My daughter came home the other day with words that made my Math Geek heart leap for joy. She told me that she is going to start learning “sub-crack-tion”. It seems that in the race between nature and nurture, nurture had just pulled ahead.
Not all my math students are as enthusiastic, however. Math students are known for asking questions like “so when would anyone care about this?” or “when would anyone use this?” In most cases, my background in economics is put to good use as I explain how utility or profit maximization, as well as cost minimization, are computed using derivatives, how integrals can be used in studying the search for a job, a house, or even a spouse, and how linear algebra can be used in modeling the interconnectedness of the many aspects of an economy. However, there is one topic that I don’t use economics to illustrate. When I teach the calculus behind the path taken by an object thrown, I use an example from a basketball game I witnessed many years ago. As the country finishes weeks of the basketball marathon known as “March Madness”, I am reminded of it, and why it is such a compelling example of the calculus behind the parabolic arc formed by an object that has been thrown.
I was what would today be called a “first generation college student” at Georgetown in the early 1980s, where such students were few and far between. I recall being very careful with my money and that I took overloads and honors courses (sometimes in the same semester) so as to squeeze every bit of value out of my tuition dollars. It am therefore still surprised that I agreed to join several friends from my dorm on a road trip to the 1982 NCAA basketball finals in New Orleans. After a twenty four hour drive, I arrived in the city for a weekend of fun and basketball games.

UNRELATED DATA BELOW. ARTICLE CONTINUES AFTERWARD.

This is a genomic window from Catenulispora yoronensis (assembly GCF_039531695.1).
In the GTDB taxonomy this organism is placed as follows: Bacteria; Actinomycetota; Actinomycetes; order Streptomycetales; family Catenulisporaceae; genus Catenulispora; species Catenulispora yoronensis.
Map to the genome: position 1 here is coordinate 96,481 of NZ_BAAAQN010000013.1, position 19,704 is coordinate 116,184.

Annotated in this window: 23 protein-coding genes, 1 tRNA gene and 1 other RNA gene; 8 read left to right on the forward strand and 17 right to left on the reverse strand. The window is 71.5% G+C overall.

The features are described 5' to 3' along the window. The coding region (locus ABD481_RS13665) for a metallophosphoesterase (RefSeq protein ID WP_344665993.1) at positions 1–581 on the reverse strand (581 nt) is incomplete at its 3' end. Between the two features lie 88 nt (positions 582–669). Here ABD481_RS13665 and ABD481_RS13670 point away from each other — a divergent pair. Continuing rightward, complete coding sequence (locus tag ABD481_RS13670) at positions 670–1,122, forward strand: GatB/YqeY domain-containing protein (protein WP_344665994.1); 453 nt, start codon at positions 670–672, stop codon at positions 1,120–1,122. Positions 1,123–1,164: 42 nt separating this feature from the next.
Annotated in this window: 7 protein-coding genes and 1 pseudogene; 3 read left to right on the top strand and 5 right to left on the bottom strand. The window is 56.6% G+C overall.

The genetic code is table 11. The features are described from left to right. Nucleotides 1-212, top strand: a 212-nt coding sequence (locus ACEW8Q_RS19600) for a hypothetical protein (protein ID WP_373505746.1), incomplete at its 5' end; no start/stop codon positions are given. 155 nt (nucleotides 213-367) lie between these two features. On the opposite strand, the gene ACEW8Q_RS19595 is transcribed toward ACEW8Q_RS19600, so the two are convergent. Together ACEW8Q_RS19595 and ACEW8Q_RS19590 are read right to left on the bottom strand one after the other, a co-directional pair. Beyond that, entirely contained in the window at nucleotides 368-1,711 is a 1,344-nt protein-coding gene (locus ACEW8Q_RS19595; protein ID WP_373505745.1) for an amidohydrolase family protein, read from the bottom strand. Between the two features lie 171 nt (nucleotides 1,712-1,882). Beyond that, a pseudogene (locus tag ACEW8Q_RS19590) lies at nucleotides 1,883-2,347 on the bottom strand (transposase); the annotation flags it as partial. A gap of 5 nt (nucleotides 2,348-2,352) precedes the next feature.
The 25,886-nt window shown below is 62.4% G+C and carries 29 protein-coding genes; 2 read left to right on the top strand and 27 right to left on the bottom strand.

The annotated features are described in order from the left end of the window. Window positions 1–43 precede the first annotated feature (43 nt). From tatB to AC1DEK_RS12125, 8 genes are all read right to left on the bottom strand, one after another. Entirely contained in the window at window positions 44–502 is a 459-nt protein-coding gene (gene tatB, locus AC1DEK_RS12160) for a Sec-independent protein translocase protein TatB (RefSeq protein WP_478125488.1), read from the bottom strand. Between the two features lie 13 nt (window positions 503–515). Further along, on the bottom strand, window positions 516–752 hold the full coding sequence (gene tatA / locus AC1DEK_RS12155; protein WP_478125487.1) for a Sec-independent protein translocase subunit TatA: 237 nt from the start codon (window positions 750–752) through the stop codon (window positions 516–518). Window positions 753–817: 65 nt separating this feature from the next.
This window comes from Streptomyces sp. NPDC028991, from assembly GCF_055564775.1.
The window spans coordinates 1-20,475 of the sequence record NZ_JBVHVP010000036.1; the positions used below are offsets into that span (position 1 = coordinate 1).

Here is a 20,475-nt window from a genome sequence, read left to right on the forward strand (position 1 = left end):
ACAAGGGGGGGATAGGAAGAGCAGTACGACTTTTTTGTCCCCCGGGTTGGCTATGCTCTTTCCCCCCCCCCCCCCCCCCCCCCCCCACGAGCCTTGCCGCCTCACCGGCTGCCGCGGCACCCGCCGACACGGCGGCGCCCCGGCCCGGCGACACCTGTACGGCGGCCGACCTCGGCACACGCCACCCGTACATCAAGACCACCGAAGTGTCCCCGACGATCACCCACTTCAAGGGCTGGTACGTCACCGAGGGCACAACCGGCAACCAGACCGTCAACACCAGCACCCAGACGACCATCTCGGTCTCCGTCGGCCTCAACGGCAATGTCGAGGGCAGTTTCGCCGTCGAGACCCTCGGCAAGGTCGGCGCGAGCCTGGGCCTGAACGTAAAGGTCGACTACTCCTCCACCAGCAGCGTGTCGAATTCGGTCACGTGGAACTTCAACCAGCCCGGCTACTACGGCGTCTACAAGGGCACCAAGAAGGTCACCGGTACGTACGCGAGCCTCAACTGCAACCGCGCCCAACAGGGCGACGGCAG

We found ourselves in the final game of the tournament, evenly matched by North Carolina as the ball was traded back and forth by the two teams. Two points for Georgetown, two for North Carolina. Surely, this would run into overtime! However, just as overtime seemed certain, the ball ended up with the other team, without being answered with two points from our team. The ball was immediately passed to a freshman player from the other team, who took the ball and threw it across the court in a perfect parabolic arc, getting the points in the last seconds of the game. It was an amazing sight, and it was as if the thrower knew the equation for such a throw intimately. With only seconds remaining, there was no way for us to recover.
The rest is history. North Carolina won the 1982 NCAA basketball finals. That freshman player, Michael Jordan, went on to become one of the most talented people to ever play the game, repeating that feat many times throughout his career. And I will always have a unique answer to the question of “where will I ever see a parabolic arc like this formed by an object that has been thrown?”